During the Mass for the Solemnity of Epiphany, Pope Francis reflects on the meaning of adoration.
Worship – adoration – “is the end and goal” of the journey of the Magi, the focus of the Solemnity of Epiphany. “Once we lose the sense of worship,” Pope Francis said in his homily, “we lose our direction in Christian life, which is a journey towards the Lord, not towards ourselves.”
The Gospel, he said, warns about the risks for those who are incapable of worship. From Herod, “who used the word ‘worship’, but only to deceive,” we learn that “when we do not worship God, we end up worshipping ourselves.” The chief priests and scribes, likewise, are incapable of worship. Although they know the prophecies, “and can quote them exactly,” they are unable to go there themselves. “In the Christian life,” the Pope said, “it is not enough to be knowledgeable, unless we step out of ourselves, unless we encounter others, and worship, we cannot know God.”
Pope Francis prayed that at the start of the new year, we might “discover anew that faith demands worship.” Adoration, he said, “means putting the Lord at the centre, not ourselves.”
He explained that worship means “making space for God’s plan,” realising that we belong with God, and “being able to speak to him freely and intimately.” Worship, the Pope said, means discovering that, “in order to pray, it is enough to say ‘My Lord and my God’ and to allow ourselves to be pervaded by His tender love.”
The Pope said that “worship is an act of love that changes our lives.” Although we have some idea of what it means to pray, he said “the Church must go even further with the prayer of adoration, we have to grow in adoration. It is a wisdom that we must learn each day”.
By praying in adoration, Pope Francis continued, “we allow Jesus to heal and to change us… to transform us by His love, to kindle light amid our darkness, to grant us strength in weakness, and courage amid trials.” Worshipping God, he said, frees us from slavery to the idols of today, which must not be worshipped, such as “the god of money, the god of consumerism, the god of pleasure, the god of success, the god of self.” The Pope said that “worship means bending low before the Most High, and discovering in His presence that life’s greatness consists not in having, but in loving.”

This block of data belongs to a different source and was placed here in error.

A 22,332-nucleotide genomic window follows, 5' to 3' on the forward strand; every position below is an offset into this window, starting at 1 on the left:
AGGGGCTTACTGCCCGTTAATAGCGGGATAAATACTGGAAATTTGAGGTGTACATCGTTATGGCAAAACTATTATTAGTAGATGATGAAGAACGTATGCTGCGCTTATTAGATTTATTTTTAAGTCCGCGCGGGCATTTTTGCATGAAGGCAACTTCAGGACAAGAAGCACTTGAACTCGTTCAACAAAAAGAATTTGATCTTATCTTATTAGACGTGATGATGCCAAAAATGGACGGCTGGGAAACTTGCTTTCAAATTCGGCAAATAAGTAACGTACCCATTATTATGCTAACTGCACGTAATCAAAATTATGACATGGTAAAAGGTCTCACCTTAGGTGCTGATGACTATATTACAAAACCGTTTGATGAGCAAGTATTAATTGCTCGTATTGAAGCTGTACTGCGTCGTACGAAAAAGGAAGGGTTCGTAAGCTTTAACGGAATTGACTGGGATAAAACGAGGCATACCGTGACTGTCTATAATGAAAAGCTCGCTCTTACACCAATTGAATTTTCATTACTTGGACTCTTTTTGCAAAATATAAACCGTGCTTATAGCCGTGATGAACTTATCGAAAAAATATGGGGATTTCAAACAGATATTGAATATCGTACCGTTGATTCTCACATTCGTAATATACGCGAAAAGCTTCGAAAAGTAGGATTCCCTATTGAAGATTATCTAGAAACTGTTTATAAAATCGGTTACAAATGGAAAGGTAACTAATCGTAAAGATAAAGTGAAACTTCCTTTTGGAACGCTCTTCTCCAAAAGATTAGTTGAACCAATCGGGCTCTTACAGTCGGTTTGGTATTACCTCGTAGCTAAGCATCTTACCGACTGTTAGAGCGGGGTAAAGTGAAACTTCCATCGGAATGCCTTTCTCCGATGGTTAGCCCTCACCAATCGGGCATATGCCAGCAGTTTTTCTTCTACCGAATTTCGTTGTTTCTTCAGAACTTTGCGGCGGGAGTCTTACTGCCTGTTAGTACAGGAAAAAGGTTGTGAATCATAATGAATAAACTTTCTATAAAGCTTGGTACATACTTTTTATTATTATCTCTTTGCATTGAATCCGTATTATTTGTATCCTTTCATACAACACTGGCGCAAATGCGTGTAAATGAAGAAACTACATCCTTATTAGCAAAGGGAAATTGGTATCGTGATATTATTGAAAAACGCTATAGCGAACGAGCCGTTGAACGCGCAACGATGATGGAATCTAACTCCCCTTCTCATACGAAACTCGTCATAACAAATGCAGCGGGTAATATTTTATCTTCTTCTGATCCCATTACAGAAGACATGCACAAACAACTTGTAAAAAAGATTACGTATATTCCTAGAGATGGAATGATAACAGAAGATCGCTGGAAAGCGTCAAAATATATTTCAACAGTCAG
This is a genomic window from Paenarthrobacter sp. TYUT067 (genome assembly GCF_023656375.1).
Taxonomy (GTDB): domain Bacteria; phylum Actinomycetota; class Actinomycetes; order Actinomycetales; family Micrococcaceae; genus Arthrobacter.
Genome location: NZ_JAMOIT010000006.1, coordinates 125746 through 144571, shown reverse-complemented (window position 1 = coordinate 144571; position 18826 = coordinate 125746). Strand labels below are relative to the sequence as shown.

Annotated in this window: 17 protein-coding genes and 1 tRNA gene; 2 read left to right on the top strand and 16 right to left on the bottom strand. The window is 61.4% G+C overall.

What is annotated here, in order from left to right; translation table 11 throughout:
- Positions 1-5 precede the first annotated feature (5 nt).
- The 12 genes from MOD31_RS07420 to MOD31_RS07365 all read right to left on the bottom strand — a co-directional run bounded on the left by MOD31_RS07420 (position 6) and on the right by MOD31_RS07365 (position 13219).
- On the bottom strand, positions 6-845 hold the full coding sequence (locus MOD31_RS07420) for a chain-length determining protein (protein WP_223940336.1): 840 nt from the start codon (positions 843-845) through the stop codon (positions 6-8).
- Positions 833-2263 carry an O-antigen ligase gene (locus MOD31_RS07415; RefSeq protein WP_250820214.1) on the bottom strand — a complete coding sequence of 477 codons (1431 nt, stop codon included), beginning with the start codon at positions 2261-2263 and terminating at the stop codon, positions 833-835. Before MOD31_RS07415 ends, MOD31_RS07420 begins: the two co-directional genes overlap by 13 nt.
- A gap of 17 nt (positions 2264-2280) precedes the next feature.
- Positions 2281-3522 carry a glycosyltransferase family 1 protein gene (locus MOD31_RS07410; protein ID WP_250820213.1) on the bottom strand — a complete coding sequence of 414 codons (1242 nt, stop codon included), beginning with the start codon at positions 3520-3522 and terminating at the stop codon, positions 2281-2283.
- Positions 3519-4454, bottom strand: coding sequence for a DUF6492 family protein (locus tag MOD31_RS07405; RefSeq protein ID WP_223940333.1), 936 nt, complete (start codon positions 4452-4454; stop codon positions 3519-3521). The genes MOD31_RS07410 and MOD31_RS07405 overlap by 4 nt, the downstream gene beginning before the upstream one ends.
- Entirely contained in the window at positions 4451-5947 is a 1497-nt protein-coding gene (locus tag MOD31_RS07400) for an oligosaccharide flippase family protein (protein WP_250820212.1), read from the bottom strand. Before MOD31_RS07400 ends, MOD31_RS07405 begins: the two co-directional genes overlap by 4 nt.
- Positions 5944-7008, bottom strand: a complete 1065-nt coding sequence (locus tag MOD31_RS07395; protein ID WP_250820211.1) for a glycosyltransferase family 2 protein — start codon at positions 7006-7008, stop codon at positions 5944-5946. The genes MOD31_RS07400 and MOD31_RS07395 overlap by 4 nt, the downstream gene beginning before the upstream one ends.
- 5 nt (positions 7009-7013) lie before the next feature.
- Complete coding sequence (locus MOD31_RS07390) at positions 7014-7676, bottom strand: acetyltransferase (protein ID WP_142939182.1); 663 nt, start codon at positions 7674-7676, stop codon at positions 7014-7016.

“Many Christians pray, but they do not worship,” Pope Francis said. “It is up to us, as a Church, to put into practice the words we prayed in today’s psalm: ‘All the peoples of the earth will worship you, O Lord.’” Only then, he said, will we too discover “like the Magi, the meaning of our journey.”
Following Mass, Pope Francis during his Angelus, addressed a special thought “to the brethren of the Eastern Churches, Catholic and Orthodox, many of whom celebrate the Lord’s Christmas tomorrow (7 January).”
We wish them and their communities, he said, “the light and peace of Christ the Saviour.”
During his Angelus address, the Pope drawing from the Gospel of the day dwelt on the three wise men.
The Pontiff described how after encountering the baby Jesus, their lives were changed. “They saw a different king, a king ‘who is not of this world,’ meek and humble, yet indicated in agreement by the stars and the Holy Scriptures.”
The Pope went on to explain that “the encounter with Jesus does not hold back the Magi, on the contrary, it gives them a new impetus to return to their country, to tell what they saw and the joy they felt.”
The experience of knowing God, remarked Pope Francis, “does not block us, but frees us; it does not imprison us, but it puts us back on the road…”
The Gospel passage, he emphasised, “contains a detail which prompts our reflection. At the end of the story, it is said that the Magi were ‘warned in a dream not to return to Herod, and by another route they returned to their country.’”
Every experience of meeting Jesus, noted the Pope, “leads us to take different paths, because from Him comes a good force that heals the heart and detaches us from evil.”
“This is the difference between the true God and traitorous idols, such as money, power, success…between God and those who promise to give you these idols, such as magicians, fortune tellers, sorcerers,” he said.
“The true God does not hold us back, nor does He let Himself be held back by us: He opens to us ways of novelty and freedom.”
Vatican News and Christopher Wells – Pope at Epiphany: Church must grow in adoration